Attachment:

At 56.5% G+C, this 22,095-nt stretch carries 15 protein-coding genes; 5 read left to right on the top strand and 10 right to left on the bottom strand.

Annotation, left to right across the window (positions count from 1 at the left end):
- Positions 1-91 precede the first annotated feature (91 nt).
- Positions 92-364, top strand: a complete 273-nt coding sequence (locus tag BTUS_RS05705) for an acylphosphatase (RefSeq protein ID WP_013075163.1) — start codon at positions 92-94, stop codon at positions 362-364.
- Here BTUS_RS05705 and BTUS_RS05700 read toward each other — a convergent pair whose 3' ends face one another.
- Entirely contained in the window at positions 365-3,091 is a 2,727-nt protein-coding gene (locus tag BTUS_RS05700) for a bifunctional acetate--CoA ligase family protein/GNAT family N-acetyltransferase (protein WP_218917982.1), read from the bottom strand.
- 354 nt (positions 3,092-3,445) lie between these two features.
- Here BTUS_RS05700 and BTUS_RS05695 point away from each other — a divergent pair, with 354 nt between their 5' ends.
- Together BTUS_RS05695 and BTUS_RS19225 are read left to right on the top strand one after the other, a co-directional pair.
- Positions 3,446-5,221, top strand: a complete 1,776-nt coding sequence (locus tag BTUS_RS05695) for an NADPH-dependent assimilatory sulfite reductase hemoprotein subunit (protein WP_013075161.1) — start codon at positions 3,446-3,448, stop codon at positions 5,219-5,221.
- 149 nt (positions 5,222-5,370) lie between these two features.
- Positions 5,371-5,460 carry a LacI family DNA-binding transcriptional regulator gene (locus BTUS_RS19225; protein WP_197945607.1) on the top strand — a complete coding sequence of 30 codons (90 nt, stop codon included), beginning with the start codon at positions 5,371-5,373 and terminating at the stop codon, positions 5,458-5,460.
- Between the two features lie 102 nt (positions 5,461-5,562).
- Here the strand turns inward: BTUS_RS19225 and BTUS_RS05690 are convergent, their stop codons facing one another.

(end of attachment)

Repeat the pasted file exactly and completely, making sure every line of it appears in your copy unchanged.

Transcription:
At 56.5% G+C, this 22,095-nt stretch carries 15 protein-coding genes; 5 read left to right on the top strand and 10 right to left on the bottom strand.

Annotation, left to right across the window (positions count from 1 at the left end):
- Positions 1-91 precede the first annotated feature (91 nt).
- Positions 92-364, top strand: a complete 273-nt coding sequence (locus tag BTUS_RS05705) for an acylphosphatase (RefSeq protein ID WP_013075163.1) — start codon at positions 92-94, stop codon at positions 362-364.
- Here BTUS_RS05705 and BTUS_RS05700 read toward each other — a convergent pair whose 3' ends face one another.
- Entirely contained in the window at positions 365-3,091 is a 2,727-nt protein-coding gene (locus tag BTUS_RS05700) for a bifunctional acetate--CoA ligase family protein/GNAT family N-acetyltransferase (protein WP_218917982.1), read from the bottom strand.
- 354 nt (positions 3,092-3,445) lie between these two features.
- Here BTUS_RS05700 and BTUS_RS05695 point away from each other — a divergent pair, with 354 nt between their 5' ends.
- Together BTUS_RS05695 and BTUS_RS19225 are read left to right on the top strand one after the other, a co-directional pair.
- Positions 3,446-5,221, top strand: a complete 1,776-nt coding sequence (locus tag BTUS_RS05695) for an NADPH-dependent assimilatory sulfite reductase hemoprotein subunit (protein WP_013075161.1) — start codon at positions 3,446-3,448, stop codon at positions 5,219-5,221.
- 149 nt (positions 5,222-5,370) lie between these two features.
- Positions 5,371-5,460 carry a LacI family DNA-binding transcriptional regulator gene (locus BTUS_RS19225; protein WP_197945607.1) on the top strand — a complete coding sequence of 30 codons (90 nt, stop codon included), beginning with the start codon at positions 5,371-5,373 and terminating at the stop codon, positions 5,458-5,460.
- Between the two features lie 102 nt (positions 5,461-5,562).
- Here the strand turns inward: BTUS_RS19225 and BTUS_RS05690 are convergent, their stop codons facing one another.